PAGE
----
Like any other sport, a good shoe starts with the degree of comfort it can provide you with. Although nimble footwork is prime, you don’t want to compromise your game with uncomfortable shoes. Uncomfortable shoes will probably lead to injuries and an unpleasant playing experience. Because of the sudden & rapid movements as well as quick changes of direction, it means that a comfortable shoe that provides the necessary support is crucial. Many squash players have suffered joint injuries because they have not played with the correct squash shoes or play with a pair of squash shoes for too long.
A common mistake many squash players make is that they look at the outside of their squash shoes & are happy that they look in great shape while in fact the inside of their shoes have taken a toll with the repeated impact of sudden stopping & changes of direction. It’s important to inspect the inside of your shoes for evidence of wear & tear such as collapsed or worn inner soles. You also don’t want shoes that wear out quickly, as that will have an impact on your pocket.
As an additional requirement, even though you want maximum grip; that cannot come at the cost of you leaving marks on the court. This will automatically disqualify you from most games.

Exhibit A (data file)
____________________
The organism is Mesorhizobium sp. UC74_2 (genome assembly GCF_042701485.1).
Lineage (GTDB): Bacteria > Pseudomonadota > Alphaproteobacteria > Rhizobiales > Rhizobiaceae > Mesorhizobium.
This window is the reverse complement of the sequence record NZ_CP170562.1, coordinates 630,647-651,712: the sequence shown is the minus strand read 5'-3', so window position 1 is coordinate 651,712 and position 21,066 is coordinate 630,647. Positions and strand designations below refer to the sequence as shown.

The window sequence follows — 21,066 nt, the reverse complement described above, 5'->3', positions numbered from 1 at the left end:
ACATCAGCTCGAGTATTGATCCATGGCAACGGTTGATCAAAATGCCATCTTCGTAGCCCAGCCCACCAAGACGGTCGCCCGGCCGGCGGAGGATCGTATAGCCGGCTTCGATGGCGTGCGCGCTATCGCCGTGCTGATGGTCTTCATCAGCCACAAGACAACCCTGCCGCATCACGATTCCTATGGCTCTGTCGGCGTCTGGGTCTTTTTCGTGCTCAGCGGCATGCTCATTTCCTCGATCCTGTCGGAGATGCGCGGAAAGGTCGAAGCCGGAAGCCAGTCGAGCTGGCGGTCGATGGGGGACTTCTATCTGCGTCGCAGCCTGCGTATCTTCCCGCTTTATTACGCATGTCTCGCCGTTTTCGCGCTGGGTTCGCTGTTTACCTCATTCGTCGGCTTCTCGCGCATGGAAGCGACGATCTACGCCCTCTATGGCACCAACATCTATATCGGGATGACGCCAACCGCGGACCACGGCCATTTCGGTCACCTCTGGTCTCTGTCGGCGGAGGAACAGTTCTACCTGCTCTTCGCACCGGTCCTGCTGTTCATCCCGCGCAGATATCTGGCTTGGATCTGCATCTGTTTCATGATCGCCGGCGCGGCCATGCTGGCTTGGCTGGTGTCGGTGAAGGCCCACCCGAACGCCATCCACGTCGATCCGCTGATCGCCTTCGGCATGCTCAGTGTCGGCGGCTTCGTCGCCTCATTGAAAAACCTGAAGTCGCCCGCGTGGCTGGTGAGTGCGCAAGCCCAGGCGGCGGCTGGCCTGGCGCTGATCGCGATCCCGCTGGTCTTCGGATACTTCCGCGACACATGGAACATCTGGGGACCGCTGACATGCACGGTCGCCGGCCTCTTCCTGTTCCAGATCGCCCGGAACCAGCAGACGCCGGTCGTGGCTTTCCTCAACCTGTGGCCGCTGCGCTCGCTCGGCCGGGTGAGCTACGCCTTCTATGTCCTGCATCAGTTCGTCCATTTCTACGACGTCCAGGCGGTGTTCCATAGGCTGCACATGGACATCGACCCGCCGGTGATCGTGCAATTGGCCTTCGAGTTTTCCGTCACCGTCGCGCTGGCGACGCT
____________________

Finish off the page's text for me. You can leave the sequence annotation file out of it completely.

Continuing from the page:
Squash Shoe Price
There are squash shoes available for all price ranges. But with more budget, comes better gripping teeth, more cushioning and better durability for your shoes. A very basic pair of squash shoes will start at about 20 dollars. Here are a few of my recommendations for every possible price point:
Mens Squash Shoes
Women’s Squash Shoes
For a game like squash, you don’t essentially need a professional bag to start out but that doesn’t mean that a bag isn’t an important piece of squash gear. As a matter of fact, any bag with enough bag length will allow you to carry a racket and some balls. However, regular bags do little to protect your equipment. A generic sports bag will chip away both the strings and the material on the racket handle.
A good option is to go for racket bags specifically designed for racket sports. Racket bags are available in every shape and size. Each racket bag can hold up to 12 rackets plus some additional equipment depending on price and bag size. Most players start out with bags that hold about 6 or 7 rackets along with separate compartments for rackets, shoes, squash balls, goggles, gloves, sweatbands & anything else that appeared on our squash gear & equipment list.
Separate squash bag compartments are important
Remember to separate your shoes and your rackets no matter what type of bag you’re using. This is because the damp material from a post session shoe will severely harm the integrity of your racket. This general rule of thumb also applies to clothing, shirts, socks, wristbands and bandanas. Towels are also to be separated along with other damp equipment.